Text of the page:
Whisky and MACKIE’S potato crisps
A perfect nibble for an aperitif, crisps are not often thought of as a “pairing ingredient” for whisky. But why not take the challenge and seek out matching tastes to accompany Mackie’s wide range of crisp flavours.
Pairing notes prepared by Martine Nouet, the “Queen of the Still”,
Editor of Whisky Magazine France and contributor to Whisky Magazine UK. Martine has approached the pairing in terms of aromatic families rather than specific whiskies, though there are also some examples of brands given.
The salt is not overwhelming. The crisps are crunchy with a nutty flavour and a toasted note. A speyside single malt with a light grassy profile (dry hay, meadow flowers, freshly cut grass) will make a very pleasant pair with the crisps. For example Glen Grant 10 year-old or Glenfiddich 12 year- old. Generally speaking, a whisky matured in ex-bourbon casks will combine pleasantly with the toasted flavour of the sea salt crisps. For a characterful match, go for a peated island malt such as Ardbeg or Laphroaig from Islay. The salty taste will enhance the smokiness of the whisky.
Haggis and Cracked Black Pepper
Quite an original flavour for potato crisps. The haggis flavour, paired with the spicy pepper is well recreated. These crisps need to be matched with a strong character. A sherried whisky like Aberlour a’bunadh which has also a high strength – 60% - will please those who like powerful combinations. For a more approachable pairing, The Famous Grouse (a rich blend) will bring in a smooth fruity character. On the spicy side, Talisker (the single malt from the Isle of Skye) will respond with its smokiness and pepperiness. Not for the faint of hearts!
Flamegrilled Aberdeen Angus
A definite meaty flavour with onions and tomatoes in the back. A good combination can be found with a sherried whisky (a whisky which has matured in a sherry cask from Spanish oak). For instance, some sherried single malts from Speyside: Macallan, Glendronach, Linkwood, Mortlach or from the Highlands like Dalmore. Or a full bodied blended whisky like Johnnie Walker Black Label.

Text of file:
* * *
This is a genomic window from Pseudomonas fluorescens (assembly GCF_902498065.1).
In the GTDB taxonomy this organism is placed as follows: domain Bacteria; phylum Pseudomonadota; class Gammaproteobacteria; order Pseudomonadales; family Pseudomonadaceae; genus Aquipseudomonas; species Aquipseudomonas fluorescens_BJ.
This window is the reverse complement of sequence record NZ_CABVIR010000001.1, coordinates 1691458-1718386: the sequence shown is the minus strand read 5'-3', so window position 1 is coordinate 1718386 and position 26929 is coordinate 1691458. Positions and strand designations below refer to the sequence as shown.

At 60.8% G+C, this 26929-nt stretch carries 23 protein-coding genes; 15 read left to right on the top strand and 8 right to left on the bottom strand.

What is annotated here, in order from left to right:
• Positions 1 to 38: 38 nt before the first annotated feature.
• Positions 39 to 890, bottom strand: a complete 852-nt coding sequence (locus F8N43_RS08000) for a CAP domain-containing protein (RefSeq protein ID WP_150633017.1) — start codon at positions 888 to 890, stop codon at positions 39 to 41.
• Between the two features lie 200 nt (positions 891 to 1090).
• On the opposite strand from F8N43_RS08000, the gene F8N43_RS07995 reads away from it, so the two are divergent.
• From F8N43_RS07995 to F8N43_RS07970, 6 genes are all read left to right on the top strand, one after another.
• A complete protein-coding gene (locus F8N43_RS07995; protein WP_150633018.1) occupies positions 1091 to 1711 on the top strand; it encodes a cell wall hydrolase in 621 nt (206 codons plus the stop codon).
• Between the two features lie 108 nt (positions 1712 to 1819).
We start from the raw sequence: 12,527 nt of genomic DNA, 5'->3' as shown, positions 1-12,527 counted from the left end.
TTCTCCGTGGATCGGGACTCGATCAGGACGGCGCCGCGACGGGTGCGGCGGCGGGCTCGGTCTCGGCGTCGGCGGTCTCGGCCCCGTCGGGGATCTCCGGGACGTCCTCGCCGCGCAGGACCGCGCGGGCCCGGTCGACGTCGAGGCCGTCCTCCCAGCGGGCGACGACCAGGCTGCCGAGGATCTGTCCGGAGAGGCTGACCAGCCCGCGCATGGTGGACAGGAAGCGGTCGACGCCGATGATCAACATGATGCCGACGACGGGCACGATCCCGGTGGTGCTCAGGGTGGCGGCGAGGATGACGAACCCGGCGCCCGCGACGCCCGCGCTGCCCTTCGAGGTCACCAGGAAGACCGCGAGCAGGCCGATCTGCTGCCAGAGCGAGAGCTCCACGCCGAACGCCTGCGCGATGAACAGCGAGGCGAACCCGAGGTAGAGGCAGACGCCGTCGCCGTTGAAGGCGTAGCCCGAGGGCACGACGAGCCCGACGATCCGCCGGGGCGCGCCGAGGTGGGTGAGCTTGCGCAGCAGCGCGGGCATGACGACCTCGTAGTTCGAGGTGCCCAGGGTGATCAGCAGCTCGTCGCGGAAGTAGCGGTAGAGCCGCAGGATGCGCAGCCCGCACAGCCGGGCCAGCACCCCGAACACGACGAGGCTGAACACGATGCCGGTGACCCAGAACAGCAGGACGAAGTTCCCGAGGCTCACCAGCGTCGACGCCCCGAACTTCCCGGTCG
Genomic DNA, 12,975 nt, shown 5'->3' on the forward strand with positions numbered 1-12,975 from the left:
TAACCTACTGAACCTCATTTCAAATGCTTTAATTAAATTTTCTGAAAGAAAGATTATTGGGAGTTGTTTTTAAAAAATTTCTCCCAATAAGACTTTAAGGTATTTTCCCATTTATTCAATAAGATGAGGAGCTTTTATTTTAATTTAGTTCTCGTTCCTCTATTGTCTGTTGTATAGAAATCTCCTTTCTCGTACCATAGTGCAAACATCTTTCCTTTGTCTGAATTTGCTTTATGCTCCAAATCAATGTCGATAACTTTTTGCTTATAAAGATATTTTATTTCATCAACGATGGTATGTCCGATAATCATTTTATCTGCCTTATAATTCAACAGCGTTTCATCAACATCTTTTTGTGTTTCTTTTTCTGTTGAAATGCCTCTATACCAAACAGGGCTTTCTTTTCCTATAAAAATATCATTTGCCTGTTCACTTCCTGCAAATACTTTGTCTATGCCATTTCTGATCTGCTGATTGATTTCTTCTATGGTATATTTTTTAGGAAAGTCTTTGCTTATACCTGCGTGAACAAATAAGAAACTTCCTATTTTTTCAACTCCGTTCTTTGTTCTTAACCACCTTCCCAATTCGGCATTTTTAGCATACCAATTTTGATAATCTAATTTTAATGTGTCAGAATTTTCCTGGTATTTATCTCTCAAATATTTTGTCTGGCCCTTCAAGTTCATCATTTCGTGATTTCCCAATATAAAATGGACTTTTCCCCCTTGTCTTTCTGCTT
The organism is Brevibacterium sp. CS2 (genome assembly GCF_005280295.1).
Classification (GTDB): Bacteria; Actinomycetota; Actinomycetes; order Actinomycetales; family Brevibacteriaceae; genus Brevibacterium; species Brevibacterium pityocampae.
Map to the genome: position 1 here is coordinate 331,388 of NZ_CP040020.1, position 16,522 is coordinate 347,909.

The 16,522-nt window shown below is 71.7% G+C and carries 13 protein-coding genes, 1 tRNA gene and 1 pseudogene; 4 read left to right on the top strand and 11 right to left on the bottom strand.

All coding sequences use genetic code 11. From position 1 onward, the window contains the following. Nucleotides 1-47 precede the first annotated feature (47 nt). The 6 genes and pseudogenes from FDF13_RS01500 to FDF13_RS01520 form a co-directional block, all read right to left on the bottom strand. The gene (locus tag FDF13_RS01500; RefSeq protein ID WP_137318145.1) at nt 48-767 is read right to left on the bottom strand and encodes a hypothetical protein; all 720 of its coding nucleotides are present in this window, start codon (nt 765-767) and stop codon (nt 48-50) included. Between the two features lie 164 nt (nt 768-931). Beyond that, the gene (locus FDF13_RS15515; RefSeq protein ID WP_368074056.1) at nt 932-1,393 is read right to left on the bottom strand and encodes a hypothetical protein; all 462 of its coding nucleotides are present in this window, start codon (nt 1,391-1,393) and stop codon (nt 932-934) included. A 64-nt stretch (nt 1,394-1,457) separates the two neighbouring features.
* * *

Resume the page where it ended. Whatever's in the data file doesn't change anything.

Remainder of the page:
Cherry Tomato and Herbs
The herb flavour (especially thyme mingled with garlic) is quite strong, covering the cherry tomato which reveals itself through a sweet and sour note. A fruity and full bodied single malt will manage to face the strong taste of the herbs. A Cragganmore 12 year-old or a Glenlivet 15 year-old (French oak), both from Speyside will echo the aromatic herb taste of the crisps. Try also a more rustic character, such as Old Pulteney 12 year-old (Northern Highlands).
Mature Cheddar and Onion
The cheddar brings in a fruity note. A mild but tasty combination which will match with a dry Highland single malt. For instance, Dalwhinnie (Northern Highlands) and its honeyed touch, Oban (Western Highlands) and its slight saltiness. A grassy whisky will also make a harmonious match. This flavour is probably the easiest to combine with whisky as it will suit the whisky cereal/malty flavours. Most blended whiskies will marry well with these crisps too.
Sea Salt and Vinegar
The sourness of the vinegar makes this one difficult! I can’t really think of a style of whisky to meet that challenging flavour. A sweet Lowland single malt maybe such as Auchentoshan Classic (rich in vanilla notes) or a honeyed Speyside single malt. But honestly, these crisps are so particular that they make any matching with whisky “risky”. Beer will certainly give better results.
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